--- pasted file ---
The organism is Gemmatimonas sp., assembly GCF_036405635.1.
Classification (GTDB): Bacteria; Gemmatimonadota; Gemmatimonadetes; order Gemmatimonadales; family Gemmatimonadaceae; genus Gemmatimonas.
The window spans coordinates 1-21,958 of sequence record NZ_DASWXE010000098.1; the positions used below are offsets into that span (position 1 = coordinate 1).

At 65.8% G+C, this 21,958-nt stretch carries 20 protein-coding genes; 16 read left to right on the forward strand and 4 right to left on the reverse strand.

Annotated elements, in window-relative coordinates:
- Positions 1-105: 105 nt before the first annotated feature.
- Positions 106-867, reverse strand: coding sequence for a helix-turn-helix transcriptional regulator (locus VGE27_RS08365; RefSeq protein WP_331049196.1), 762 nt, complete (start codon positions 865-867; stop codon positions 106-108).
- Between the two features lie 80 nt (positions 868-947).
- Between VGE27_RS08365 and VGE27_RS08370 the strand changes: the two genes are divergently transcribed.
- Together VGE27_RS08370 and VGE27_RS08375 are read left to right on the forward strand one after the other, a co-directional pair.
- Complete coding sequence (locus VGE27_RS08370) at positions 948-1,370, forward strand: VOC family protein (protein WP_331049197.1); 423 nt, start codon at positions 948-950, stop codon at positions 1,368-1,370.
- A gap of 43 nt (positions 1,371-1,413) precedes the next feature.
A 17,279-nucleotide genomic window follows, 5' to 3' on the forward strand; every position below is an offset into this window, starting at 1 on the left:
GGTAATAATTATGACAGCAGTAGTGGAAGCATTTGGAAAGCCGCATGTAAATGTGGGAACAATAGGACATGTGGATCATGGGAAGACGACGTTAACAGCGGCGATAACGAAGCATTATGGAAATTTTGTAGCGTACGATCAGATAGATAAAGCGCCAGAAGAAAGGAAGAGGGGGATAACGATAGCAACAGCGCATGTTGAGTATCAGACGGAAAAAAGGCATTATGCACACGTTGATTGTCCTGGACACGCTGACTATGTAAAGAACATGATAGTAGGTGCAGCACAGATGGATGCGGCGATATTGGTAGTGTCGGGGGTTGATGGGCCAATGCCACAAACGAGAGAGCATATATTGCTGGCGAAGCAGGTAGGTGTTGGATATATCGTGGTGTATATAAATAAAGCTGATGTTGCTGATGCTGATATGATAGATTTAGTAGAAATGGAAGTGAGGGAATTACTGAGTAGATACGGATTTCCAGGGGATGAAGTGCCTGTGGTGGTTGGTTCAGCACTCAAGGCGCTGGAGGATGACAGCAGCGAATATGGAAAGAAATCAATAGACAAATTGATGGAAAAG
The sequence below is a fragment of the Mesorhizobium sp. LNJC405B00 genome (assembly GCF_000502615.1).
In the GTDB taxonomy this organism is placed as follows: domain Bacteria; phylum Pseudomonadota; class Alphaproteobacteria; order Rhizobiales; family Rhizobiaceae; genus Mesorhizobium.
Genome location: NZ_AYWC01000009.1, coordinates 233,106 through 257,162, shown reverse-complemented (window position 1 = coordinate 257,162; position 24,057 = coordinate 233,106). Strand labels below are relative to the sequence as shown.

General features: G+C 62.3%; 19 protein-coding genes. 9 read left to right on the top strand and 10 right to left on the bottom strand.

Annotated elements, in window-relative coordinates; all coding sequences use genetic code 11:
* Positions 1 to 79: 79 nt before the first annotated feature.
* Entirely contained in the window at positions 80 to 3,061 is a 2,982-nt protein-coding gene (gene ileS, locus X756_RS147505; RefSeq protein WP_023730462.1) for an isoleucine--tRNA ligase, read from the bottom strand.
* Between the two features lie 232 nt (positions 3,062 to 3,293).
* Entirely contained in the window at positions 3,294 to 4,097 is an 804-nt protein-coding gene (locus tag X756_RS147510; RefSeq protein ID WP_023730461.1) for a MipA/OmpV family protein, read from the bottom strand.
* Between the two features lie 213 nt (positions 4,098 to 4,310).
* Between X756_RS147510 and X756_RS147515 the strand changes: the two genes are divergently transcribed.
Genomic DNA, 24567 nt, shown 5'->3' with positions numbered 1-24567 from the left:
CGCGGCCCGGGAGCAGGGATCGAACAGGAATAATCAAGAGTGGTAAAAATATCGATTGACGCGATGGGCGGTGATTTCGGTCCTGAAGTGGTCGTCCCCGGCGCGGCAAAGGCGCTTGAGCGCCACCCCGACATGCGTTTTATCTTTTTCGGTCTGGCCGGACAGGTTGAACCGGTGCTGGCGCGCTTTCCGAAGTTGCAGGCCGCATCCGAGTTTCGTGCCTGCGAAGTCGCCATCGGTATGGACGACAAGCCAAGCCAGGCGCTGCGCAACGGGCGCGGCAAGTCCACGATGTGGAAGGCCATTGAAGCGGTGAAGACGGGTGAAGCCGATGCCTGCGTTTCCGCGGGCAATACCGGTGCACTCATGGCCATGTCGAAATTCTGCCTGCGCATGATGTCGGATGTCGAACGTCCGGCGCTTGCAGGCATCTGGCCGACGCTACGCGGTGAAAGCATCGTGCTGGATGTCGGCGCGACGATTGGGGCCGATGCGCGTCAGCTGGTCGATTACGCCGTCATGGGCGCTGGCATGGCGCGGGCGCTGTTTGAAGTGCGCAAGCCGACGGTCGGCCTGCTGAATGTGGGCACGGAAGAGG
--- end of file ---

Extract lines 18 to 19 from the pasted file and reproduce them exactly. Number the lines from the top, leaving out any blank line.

General features: G+C 62.3%; 19 protein-coding genes. 9 read left to right on the top strand and 10 right to left on the bottom strand.

Annotated elements, in window-relative coordinates; all coding sequences use genetic code 11: